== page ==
2. Why are they typically unsecured and subordinated? Couldnt they also issue senior secured bonds? Is there something with the bond market which makes it more attractive to issue a debt instrument with lower restrictions (e.g. maybe because you dont know who is buying your debt.)
3. So although the bonds are typically unsecured and subordinated, I presume they will always include a cross default which should enable bond holders to react to senior covenant breaches (subject to the senior lenders declaring a default and any other terms?)?


Ron Carleton said...

Good questions.
1) There is no strict rule about who can issue bonds, and the market's reception varies over time, but a good rule of thumb is that the company must have sales of at least $250 million and EBITDA of at least $75 million. Also, high yield bond issues themselves are typically at least $125 million, so if the company only needs, say $50 million, that would rule them out also.
2) Again, there is no rule that says high yield bonds must be unsecured and subordinated, and there have been senior, secured bonds, but generally high yield bonds are structured to rank behind the bank debt. That priority ranking can be the result of one or more of: collateral, structural subordination, or contractual subordination. In Europe, issuers typically rely more on structural subordination than contractual subordination (see our blog entries on these topics).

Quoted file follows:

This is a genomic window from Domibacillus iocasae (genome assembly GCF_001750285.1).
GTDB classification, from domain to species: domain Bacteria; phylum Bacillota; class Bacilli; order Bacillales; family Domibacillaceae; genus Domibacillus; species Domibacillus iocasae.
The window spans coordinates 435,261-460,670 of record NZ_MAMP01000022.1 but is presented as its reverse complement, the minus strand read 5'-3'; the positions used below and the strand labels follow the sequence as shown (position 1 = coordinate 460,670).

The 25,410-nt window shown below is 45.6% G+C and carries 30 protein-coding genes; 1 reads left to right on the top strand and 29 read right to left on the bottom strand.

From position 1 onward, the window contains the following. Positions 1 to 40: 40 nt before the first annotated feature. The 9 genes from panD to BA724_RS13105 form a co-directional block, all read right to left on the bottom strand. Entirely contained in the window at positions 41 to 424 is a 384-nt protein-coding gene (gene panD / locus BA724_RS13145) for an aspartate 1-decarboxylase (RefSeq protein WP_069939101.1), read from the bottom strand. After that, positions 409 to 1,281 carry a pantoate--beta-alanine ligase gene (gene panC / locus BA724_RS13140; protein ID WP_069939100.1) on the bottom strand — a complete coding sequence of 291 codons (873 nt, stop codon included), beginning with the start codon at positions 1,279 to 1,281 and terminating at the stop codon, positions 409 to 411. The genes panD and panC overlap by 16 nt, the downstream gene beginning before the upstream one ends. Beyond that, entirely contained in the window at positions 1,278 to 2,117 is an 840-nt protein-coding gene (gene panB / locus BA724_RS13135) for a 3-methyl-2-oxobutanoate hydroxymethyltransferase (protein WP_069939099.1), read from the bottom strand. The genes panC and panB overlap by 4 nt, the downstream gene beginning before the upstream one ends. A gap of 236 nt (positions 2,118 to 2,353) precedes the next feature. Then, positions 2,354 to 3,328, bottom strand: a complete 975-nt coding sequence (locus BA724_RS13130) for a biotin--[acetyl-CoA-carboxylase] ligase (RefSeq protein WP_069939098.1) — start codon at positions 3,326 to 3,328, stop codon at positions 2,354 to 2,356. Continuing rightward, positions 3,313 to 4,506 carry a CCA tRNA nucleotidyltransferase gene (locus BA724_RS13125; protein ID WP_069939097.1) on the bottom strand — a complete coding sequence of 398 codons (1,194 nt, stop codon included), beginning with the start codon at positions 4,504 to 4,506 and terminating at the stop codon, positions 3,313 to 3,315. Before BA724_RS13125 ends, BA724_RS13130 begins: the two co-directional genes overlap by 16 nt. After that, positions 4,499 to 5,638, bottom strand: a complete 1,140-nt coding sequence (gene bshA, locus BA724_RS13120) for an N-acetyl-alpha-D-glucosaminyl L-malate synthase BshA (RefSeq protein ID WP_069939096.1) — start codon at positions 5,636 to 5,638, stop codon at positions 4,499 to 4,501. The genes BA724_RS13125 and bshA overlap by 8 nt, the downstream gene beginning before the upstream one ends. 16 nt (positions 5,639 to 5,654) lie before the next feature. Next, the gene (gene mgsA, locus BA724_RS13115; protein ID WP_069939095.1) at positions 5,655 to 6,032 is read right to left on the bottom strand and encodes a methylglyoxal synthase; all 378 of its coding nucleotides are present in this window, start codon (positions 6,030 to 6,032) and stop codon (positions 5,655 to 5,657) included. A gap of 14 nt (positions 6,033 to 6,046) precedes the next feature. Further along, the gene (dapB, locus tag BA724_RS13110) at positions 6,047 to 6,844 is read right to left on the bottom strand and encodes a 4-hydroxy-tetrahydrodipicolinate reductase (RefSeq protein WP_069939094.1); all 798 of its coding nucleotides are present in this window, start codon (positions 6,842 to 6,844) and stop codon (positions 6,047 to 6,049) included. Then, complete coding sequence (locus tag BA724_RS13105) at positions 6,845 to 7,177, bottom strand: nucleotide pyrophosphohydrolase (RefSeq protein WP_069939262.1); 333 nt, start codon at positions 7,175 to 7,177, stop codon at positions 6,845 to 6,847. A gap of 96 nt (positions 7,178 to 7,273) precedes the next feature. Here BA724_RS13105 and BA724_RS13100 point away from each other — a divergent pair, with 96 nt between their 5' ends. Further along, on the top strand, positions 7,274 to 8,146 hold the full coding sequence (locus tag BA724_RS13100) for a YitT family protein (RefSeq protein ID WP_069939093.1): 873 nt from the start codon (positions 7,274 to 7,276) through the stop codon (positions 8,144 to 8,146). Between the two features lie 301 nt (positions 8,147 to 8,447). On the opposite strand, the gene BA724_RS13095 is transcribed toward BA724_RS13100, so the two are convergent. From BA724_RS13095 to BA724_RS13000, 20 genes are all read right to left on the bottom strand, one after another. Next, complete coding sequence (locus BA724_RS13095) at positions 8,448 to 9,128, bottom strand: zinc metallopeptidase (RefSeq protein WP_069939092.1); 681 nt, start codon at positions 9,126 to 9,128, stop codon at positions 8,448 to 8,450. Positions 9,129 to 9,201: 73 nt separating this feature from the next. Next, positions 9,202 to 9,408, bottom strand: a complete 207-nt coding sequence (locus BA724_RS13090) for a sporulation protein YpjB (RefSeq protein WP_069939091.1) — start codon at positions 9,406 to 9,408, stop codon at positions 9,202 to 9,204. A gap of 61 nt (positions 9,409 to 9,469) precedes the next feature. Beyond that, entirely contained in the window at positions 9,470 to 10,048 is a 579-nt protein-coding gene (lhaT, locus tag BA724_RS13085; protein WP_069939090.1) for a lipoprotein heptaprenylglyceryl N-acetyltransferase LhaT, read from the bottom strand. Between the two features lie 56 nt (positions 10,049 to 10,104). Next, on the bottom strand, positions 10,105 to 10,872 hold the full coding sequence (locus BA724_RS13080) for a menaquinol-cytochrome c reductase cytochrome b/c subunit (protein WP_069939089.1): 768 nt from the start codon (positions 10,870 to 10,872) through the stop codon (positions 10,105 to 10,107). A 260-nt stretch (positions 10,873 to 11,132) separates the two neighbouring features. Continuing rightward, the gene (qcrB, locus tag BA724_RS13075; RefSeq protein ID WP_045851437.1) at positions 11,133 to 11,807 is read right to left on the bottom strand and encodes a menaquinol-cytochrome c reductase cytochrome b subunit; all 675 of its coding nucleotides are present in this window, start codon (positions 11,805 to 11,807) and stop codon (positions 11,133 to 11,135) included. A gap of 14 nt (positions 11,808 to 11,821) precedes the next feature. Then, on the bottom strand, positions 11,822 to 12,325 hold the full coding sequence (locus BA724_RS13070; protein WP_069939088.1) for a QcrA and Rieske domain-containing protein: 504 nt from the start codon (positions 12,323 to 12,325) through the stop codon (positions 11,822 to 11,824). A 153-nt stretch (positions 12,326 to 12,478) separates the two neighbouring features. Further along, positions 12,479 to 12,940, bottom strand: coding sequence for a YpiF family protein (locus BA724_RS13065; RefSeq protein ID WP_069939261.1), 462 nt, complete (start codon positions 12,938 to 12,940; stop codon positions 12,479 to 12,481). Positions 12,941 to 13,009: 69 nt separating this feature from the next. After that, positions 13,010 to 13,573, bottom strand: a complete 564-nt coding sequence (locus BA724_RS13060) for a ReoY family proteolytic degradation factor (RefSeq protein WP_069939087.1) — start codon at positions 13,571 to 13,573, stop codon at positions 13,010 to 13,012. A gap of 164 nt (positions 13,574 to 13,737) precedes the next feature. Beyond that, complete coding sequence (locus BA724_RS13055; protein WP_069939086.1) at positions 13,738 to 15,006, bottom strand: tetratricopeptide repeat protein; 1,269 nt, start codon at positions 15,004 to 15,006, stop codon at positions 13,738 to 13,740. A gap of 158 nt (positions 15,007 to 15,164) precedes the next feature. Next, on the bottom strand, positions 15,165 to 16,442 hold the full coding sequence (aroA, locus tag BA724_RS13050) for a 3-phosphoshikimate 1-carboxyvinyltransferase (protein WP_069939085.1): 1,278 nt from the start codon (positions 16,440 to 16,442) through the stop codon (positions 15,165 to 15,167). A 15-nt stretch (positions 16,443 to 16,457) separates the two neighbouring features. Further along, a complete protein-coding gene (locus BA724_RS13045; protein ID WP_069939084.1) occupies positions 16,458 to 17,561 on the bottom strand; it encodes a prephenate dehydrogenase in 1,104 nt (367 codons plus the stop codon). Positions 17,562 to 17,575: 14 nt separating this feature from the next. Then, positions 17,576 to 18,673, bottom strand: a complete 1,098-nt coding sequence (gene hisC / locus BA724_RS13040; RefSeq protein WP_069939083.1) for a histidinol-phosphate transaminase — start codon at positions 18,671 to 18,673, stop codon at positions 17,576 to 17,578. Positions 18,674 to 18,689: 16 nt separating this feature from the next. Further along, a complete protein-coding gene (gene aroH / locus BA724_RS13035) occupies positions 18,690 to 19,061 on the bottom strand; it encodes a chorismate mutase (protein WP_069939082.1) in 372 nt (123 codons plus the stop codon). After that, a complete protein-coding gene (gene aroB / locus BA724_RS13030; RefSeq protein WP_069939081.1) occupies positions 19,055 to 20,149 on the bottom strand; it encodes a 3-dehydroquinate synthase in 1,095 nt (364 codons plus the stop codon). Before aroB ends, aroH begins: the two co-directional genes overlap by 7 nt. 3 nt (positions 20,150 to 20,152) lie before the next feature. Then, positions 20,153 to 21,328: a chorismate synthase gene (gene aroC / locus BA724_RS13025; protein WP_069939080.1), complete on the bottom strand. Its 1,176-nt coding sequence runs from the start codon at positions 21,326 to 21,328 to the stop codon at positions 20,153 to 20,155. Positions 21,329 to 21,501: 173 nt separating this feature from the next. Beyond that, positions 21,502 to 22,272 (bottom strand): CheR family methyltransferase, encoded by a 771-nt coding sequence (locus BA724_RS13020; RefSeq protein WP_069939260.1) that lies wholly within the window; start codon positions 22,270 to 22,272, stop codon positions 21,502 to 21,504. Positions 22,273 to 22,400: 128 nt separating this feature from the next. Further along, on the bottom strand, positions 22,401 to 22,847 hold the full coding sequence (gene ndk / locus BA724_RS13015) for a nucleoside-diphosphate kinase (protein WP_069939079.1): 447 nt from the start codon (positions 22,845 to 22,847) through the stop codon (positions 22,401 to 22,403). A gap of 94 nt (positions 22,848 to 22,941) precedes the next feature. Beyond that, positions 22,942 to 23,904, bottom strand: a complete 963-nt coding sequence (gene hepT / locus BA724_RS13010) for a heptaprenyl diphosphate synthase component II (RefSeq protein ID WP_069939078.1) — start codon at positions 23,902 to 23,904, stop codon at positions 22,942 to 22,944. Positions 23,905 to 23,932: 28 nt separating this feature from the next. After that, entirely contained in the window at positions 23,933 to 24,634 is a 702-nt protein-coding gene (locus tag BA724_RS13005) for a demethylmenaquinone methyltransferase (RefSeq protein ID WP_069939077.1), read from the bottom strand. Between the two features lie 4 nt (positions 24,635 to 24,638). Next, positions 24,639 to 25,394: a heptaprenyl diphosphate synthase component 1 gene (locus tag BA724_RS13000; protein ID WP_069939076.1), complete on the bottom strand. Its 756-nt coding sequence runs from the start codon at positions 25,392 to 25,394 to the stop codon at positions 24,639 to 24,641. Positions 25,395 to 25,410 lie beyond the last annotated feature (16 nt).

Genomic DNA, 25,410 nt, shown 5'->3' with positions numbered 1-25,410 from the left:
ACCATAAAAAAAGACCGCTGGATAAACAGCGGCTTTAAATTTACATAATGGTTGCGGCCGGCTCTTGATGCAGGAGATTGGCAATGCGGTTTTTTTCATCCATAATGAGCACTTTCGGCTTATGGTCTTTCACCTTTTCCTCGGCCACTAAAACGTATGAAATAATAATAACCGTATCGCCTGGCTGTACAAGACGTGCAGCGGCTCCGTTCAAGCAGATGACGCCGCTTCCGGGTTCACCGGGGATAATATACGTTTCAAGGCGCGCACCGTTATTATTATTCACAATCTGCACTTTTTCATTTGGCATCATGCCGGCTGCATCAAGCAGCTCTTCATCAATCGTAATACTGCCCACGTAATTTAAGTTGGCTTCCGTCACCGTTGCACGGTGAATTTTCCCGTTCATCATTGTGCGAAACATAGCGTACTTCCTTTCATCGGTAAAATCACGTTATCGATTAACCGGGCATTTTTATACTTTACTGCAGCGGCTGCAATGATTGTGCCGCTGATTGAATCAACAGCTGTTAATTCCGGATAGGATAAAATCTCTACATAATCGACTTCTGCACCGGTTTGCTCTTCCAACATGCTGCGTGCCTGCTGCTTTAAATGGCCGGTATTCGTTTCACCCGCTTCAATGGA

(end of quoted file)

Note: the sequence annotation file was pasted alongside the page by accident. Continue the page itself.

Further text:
3) Bonds do have some type of cross-default, but it is rarely very effective. It may be structured as a cross-acceleration (i.e. the bondholders can only act after the loan holders call the loan, which means the company is in bankruptcy). Even if it is a regular cross-default, the loan holders will rarely leave the loan in default, knowing it would allow the bondholders to come to the table. The loan holders will give a temporary waiver, taking the loan out of default while they are negotiating a restructuring, thus avoiding tripping the bond cross-default.


peter said...

thank you.